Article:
Conference Red Sea 8: incense, beads and Indian steel

During the 4-day long event, presentations will be grouped in thematic sessions related to the circulation of natural resources, Indian steel (including a live metalurgic experiment), jewlery from the western Indian Ocean basin and ancient trade in incense and frankincense. The opening lecture by Dr. Eivind Heldas Seland (Bergen University) will be an overview of research on the subject: Thirty years of Red Sea studies: insights, agendas, perspectives.
The Red Sea conferences have been held biannually at scientific institutions in the United Kingdom, Saudi Arabia and Italy involved in research on the region. This year’s edition has been organized by the Polish Centre of Mediterranean Archaeology, University of Warsaw (PCMA). The PCMA has been involved in research on the Egyptian coast of the Red Sea for over a decade, working with the University of Delaware at the port site of Berenike. In 2014 a PCMA team started work at Aynuna in Saudi Arabia, another harbor site, thus spanning the two sea shores. 
The metallurgic panel will take a look at metalworking technologies from prehistoric times to the Islamic period. An experiment will be performed aimed at reconstructing the unknown process of melting hypereuctectoid steel, commonly known as Indian steel (produced between 300 BC and AD 600. Participants will observe the preparation of a melting crucible and the actual melting process.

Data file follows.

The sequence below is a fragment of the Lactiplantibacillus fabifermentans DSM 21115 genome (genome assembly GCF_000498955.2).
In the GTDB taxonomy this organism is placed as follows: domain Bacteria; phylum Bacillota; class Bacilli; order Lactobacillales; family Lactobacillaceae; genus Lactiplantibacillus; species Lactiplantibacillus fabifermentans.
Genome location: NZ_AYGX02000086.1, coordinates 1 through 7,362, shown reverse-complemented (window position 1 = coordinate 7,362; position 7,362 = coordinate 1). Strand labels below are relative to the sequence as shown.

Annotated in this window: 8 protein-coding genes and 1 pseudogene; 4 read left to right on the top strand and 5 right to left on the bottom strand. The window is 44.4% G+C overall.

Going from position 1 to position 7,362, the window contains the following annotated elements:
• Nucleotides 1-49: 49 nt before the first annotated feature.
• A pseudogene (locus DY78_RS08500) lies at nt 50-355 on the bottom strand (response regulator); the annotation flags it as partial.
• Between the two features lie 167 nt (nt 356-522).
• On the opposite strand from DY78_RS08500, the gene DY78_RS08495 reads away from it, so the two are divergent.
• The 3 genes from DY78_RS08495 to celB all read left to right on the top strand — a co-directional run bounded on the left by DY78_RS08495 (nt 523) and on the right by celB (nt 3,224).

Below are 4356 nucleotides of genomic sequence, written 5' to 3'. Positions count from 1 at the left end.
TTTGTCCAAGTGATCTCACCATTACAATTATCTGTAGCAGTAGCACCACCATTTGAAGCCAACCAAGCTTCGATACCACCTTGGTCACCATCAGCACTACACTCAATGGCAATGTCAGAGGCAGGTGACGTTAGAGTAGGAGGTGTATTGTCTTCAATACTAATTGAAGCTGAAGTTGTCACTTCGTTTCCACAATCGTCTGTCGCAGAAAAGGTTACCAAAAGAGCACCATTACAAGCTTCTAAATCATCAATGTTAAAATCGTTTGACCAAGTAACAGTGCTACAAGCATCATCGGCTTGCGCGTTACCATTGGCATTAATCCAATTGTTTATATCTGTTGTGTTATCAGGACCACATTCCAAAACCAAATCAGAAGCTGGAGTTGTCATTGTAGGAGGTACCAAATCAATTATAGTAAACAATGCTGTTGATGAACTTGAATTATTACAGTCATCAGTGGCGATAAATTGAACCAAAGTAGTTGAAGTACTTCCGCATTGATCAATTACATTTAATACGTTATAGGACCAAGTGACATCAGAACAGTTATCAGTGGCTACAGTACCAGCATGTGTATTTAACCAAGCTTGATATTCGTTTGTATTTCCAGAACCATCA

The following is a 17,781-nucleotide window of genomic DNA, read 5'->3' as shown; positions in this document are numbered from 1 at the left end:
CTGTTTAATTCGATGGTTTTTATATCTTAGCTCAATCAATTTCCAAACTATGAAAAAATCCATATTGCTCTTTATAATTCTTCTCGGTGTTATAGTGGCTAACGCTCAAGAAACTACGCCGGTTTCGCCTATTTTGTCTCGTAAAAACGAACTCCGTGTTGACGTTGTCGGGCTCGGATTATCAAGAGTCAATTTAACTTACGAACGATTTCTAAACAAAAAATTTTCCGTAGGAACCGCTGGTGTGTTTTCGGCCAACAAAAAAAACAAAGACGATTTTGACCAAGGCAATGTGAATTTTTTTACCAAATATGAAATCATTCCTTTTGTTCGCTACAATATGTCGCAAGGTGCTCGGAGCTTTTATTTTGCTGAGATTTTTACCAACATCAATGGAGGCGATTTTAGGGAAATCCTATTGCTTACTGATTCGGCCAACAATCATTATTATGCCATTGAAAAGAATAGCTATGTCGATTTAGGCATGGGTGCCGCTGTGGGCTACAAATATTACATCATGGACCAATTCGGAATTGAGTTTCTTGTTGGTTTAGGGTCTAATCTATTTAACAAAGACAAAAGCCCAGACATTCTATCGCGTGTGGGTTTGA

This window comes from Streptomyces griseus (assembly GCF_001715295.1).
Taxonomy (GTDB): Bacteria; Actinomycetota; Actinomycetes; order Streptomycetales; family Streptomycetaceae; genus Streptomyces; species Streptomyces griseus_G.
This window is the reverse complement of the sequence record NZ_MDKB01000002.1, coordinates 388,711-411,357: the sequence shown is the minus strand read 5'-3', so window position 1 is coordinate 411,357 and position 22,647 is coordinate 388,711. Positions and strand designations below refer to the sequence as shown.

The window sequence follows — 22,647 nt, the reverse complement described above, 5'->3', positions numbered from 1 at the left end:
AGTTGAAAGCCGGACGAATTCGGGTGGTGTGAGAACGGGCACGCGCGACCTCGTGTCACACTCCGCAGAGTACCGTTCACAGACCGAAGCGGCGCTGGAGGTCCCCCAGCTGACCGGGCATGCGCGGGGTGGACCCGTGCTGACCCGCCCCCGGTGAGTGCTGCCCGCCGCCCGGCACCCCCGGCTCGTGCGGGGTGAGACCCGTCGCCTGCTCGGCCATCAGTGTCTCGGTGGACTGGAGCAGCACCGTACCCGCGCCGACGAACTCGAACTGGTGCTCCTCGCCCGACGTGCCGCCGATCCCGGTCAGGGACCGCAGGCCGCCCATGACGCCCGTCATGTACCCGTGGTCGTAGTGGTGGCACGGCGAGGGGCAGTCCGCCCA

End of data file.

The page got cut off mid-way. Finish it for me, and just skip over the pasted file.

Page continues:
Long disregarded and overlooked in research, personal adornments are an important aspect of material culture which can contribute significantly to studies of economic, social and even political issues. The aim of this panel is to provide an overview of ancient jewelry from various periods, beads in particular, circulating in the Red Sea and around the Arabian Peninsula to East Africa and India.
A panel on natural resources will work toward a network visualisation of how the different commodities – natural resources specifically moved according to different patterns. The results will then be compared to a similar network analysis of comparable commodities traded along the Red Sea, extracted as a list from the Periplus, the 1st century AD sailing and trading guide.
Incense was one of the most important luxury items of trade in antiquity. The incense trade flourished from the 8th century BC to approximately the 2nd century AD and linked the incense producing areas of Arabia and Africa with markets as far and wide as the Mediterranean, the Levant, Egypt, Mesopotamia, the Indus and China. This trade led to many wide scale cultural, social, political and economic changes.
The conference will be preceded by a separate workshop “Arabian Red Sea Route” (3 July 2017) which is organized by the team of the Aynuna Project  in Saudi Arabia. 
The Berenike and Aynuna projects received founding from the Polish National Science Centre (grants UMO-2015/17/N/HS3/00163 and UMO-2014/14/M/HS3/00795 respectively).  The smelting experiment is hosted and co-organized by the State Archaeological Museum in Warsaw. The conference is organized under the patronage of the Rector of the University of Warsaw. It received funding i.a. from the University of Warsaw Foundation.
Go to and  for more information on the events and on registration.

Red Sea VIII: Coveted treasure

> Tuesday–Friday, 4–7 July 2017 r.,

Old Library UW, hall 107

Krakowskie Przedmieście st 26/28

Opening lecture: Tuesday, 4 July, 10 a.m.

> Thursday, 6 July 2017 r. 9 a.m.–1 p.m.

State Archaeological Museum in Warsaw

Długa st 52


Smelting experiment

> Thursday, 6 July 2017 r. 1 p.m.

State Archaeological Museum in Warsaw

Długa st 52

Workshop The Arabian Red Sea Route

> Monday, 3 July 2017, 9 a.m.–6 p.m.

Institute of Archaeology, University of Warsaw, Hall 210

Krakowskie Przedmieście st 26/28

Red Sea VIII: program and abstracts

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